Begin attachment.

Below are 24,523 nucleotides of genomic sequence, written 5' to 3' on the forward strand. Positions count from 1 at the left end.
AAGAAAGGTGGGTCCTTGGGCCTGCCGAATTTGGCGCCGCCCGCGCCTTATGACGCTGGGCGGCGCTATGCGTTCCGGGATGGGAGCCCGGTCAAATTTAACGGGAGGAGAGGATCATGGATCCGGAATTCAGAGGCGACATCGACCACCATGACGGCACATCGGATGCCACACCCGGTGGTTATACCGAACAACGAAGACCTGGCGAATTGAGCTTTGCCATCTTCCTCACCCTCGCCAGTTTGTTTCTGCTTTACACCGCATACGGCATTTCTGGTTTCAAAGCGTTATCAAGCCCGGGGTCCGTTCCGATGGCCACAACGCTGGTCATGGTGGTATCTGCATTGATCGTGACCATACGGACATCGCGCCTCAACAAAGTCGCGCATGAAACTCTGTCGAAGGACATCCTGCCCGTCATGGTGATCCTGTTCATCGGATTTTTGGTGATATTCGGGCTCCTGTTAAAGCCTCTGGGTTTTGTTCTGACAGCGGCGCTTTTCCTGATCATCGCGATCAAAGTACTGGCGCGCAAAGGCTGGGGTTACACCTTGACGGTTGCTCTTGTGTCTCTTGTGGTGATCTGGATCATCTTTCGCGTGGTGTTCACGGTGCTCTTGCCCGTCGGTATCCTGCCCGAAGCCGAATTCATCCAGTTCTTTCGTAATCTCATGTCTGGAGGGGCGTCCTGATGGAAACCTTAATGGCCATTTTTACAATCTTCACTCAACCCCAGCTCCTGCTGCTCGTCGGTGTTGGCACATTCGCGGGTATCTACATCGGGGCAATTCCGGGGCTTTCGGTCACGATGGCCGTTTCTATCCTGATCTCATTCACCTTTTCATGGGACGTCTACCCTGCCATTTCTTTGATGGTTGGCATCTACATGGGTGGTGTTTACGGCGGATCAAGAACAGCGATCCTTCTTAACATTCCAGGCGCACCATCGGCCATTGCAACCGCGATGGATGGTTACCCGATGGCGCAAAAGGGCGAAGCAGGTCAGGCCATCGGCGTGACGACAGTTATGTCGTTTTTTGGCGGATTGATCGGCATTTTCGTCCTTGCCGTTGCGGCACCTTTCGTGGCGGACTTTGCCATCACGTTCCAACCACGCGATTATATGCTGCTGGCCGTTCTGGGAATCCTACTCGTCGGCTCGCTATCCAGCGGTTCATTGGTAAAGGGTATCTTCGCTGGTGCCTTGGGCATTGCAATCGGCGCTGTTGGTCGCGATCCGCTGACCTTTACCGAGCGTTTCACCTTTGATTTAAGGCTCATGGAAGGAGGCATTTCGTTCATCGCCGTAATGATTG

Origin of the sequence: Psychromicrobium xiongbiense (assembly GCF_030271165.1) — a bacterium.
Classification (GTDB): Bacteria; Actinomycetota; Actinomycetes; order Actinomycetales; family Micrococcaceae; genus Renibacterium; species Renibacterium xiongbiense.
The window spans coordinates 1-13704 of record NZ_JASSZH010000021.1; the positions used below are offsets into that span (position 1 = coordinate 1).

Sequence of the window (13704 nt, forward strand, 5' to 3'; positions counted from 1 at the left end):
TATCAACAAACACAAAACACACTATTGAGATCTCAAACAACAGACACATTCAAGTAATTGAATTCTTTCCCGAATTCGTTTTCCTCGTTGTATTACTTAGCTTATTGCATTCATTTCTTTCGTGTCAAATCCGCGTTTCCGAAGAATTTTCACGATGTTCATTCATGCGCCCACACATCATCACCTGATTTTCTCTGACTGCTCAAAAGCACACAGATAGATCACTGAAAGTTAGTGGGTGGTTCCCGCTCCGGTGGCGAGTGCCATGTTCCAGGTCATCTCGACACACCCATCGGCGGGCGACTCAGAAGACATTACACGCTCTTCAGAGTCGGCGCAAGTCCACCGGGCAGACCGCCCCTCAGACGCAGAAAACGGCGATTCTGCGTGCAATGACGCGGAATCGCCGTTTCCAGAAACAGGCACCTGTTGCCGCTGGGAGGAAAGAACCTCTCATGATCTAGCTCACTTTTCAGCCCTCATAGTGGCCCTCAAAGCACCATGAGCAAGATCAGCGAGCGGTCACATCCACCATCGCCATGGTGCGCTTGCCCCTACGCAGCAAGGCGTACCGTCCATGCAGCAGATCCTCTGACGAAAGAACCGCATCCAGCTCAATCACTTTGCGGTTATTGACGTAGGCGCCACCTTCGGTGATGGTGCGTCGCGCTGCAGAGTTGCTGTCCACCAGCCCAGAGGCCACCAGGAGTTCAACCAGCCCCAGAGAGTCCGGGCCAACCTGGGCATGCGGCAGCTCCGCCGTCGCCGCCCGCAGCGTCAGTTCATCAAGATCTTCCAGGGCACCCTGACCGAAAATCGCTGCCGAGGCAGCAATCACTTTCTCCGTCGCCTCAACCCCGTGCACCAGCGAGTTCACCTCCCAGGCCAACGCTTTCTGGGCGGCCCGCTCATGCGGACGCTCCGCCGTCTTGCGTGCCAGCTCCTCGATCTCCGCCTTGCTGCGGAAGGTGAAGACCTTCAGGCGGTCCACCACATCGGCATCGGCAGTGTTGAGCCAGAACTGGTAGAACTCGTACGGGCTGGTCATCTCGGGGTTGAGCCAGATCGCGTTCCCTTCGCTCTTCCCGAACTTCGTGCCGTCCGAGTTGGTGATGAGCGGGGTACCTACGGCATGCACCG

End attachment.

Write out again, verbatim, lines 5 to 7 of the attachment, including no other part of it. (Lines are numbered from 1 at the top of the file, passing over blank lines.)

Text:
The window spans coordinates 1-13704 of record NZ_JASSZH010000021.1; the positions used below are offsets into that span (position 1 = coordinate 1).

Sequence of the window (13704 nt, forward strand, 5' to 3'; positions counted from 1 at the left end):
TATCAACAAACACAAAACACACTATTGAGATCTCAAACAACAGACACATTCAAGTAATTGAATTCTTTCCCGAATTCGTTTTCCTCGTTGTATTACTTAGCTTATTGCATTCATTTCTTTCGTGTCAAATCCGCGTTTCCGAAGAATTTTCACGATGTTCATTCATGCGCCCACACATCATCACCTGATTTTCTCTGACTGCTCAAAAGCACACAGATAGATCACTGAAAGTTAGTGGGTGGTTCCCGCTCCGGTGGCGAGTGCCATGTTCCAGGTCATCTCGACACACCCATCGGCGGGCGACTCAGAAGACATTACACGCTCTTCAGAGTCGGCGCAAGTCCACCGGGCAGACCGCCCCTCAGACGCAGAAAACGGCGATTCTGCGTGCAATGACGCGGAATCGCCGTTTCCAGAAACAGGCACCTGTTGCCGCTGGGAGGAAAGAACCTCTCATGATCTAGCTCACTTTTCAGCCCTCATAGTGGCCCTCAAAGCACCATGAGCAAGATCAGCGAGCGGTCACATCCACCATCGCCATGGTGCGCTTGCCCCTACGCAGCAAGGCGTACCGTCCATGCAGCAGATCCTCTGACGAAAGAACCGCATCCAGCTCAATCACTTTGCGGTTATTGACGTAGGCGCCACCTTCGGTGATGGTGCGTCGCGCTGCAGAGTTGCTGTCCACCAGCCCAGAGGCCACCAGGAGTTCAACCAGCCCCAGAGAGTCCGGGCCAACCTGGGCATGCGGCAGCTCCGCCGTCGCCGCCCGCAGCGTCAGTTCATCAAGATCTTCCAGGGCACCCTGACCGAAAATCGCTGCCGAGGCAGCAATCACTTTCTCCGTCGCCTCAACCCCGTGCACCAGCGAGTTCACCTCCCAGGCCAACGCTTTCTGGGCGGCCCGCTCATGCGGACGCTCCGCCGTCTTGCGTGCCAGCTCCTCGATCTCCGCCTTGCTGCGGAAGGTGAAGACCTTCAGGCGGTCCACCACATCGGCATCGGCAGTGTTGAGCCAGAACTGGTAGAACTCGTACGGGCTGGTCATCTCGGGGTTGAGCCAGATCGCGTTCCCTTCGCTCTTCCCGAACTTCGTGCCGTCCGAGTTGGTGATGAGCGGGGTACCTACGGCATGCACCG